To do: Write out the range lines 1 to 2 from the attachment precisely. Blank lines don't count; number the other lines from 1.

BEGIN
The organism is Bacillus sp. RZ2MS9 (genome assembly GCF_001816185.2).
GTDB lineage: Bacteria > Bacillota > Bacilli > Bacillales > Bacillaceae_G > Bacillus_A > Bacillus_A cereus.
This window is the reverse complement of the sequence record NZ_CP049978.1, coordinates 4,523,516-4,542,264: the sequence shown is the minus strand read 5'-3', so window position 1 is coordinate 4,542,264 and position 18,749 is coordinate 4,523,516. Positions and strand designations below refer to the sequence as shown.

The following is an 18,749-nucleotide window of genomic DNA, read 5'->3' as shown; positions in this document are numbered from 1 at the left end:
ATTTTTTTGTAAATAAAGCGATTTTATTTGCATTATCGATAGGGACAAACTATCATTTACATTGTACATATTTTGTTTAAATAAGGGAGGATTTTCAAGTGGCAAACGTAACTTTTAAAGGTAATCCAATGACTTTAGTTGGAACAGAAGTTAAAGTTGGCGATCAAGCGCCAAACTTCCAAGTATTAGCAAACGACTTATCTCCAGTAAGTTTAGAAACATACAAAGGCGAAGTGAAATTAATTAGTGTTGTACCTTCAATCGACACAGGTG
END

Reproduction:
The organism is Bacillus sp. RZ2MS9 (genome assembly GCF_001816185.2).
GTDB lineage: Bacteria > Bacillota > Bacilli > Bacillales > Bacillaceae_G > Bacillus_A > Bacillus_A cereus.